Future research should be extended to further investigate the effects of e-smoking as a possible risk factor for the development of chronic respiratory diseases.
Due to the fact that e-cigarettes have only been in the market for a decade, studies on the long term effects of e-smoking on health are not available.
Echocardiography showed no effect of e-smoking on heart function while smoking a tobacco cigarette resulted in delayed relaxation of left ventricular (LV) .
Another study also showed that after e-smoking, fractional exhaled nitric oxide (FeNO) level increased for 7 out of 9 cases .
Motivation to start e-smoking was to quit or reduce smoking tobacco, the possibility to use in public places, health considerations, and financial concerns [1,54-57].
A similar position has been agreed upon as the Forum of International Respiratory Societies (FIRS), which indicates that until clear data on the safety and health impact of e-smoking is available, e-cigarettes should be restricted or banned .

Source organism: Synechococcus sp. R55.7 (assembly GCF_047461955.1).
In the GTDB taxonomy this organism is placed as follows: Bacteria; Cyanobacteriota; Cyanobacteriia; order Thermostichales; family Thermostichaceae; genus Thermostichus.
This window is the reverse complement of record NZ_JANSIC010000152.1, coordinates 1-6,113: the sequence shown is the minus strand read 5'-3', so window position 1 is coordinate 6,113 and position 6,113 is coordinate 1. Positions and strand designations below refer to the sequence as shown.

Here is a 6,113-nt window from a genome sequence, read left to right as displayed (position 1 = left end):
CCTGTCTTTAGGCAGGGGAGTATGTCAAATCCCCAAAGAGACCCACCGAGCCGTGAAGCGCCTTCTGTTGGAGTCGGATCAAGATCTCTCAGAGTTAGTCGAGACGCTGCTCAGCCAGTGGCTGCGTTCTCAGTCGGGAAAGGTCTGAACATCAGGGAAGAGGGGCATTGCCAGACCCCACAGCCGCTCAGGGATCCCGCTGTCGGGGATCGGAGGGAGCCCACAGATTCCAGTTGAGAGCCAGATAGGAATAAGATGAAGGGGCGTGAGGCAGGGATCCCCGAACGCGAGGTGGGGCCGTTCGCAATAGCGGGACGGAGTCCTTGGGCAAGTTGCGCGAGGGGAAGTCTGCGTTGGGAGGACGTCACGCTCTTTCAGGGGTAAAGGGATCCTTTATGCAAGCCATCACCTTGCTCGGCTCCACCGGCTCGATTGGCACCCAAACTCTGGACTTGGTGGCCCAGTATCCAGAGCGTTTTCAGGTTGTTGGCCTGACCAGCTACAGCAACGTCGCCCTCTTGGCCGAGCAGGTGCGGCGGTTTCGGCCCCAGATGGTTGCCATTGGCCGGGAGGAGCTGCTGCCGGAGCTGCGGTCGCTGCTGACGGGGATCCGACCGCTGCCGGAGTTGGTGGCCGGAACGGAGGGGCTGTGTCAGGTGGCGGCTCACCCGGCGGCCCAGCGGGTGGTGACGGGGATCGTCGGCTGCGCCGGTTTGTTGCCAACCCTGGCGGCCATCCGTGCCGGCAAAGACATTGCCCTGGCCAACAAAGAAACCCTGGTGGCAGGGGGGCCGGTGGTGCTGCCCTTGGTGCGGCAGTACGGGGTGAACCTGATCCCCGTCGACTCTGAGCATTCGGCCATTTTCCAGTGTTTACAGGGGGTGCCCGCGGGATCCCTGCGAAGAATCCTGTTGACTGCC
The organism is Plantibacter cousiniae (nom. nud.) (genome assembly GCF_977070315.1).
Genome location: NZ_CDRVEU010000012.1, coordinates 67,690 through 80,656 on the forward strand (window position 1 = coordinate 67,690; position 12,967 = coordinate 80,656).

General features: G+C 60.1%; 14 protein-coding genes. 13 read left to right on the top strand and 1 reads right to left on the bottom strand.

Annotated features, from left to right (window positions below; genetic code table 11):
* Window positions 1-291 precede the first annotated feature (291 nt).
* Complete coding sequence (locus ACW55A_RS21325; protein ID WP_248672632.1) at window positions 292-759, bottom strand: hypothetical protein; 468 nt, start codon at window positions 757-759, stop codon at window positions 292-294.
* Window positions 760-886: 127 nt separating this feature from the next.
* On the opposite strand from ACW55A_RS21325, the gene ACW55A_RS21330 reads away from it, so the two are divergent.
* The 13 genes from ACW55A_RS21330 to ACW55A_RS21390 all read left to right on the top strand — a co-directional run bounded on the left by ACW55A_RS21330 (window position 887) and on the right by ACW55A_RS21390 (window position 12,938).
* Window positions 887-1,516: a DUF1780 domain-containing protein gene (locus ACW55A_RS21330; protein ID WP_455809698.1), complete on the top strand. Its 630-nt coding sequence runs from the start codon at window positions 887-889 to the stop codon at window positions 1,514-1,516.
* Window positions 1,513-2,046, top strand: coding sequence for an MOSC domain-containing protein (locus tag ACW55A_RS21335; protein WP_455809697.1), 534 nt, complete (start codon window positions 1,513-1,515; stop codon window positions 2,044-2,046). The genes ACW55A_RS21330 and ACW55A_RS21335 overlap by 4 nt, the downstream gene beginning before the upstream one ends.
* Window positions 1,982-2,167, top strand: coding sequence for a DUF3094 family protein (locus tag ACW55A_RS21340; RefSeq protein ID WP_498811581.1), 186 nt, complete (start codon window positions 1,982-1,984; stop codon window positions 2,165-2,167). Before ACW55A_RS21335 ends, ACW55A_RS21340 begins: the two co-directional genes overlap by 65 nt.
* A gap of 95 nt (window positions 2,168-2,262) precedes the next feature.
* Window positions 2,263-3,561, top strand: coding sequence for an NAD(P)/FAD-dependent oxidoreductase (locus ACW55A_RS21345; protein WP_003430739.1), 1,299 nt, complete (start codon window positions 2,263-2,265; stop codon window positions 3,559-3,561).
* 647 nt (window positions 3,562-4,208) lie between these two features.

The European Union in the Tobacco Products Directive (2014/40/EU) indicates that e-smoking is a major public health problem because e-cigarettes simulate smoking behavior and social approval for smoking .
Findings provided by human studies show the short-term impact of e-smoking on health and the convincing data points to such disorders as changes in lung function (e.g., increase in lung impedance, peripheral airway flow resistance) and involvement of the mechanism of oxidative stress.
Australia, Canada, Mexico, Russia, Brazil, Lebanon, the UAE, Israel, Norway, Panama, Hong Kong, Thailand and Singapore have banned e-smoking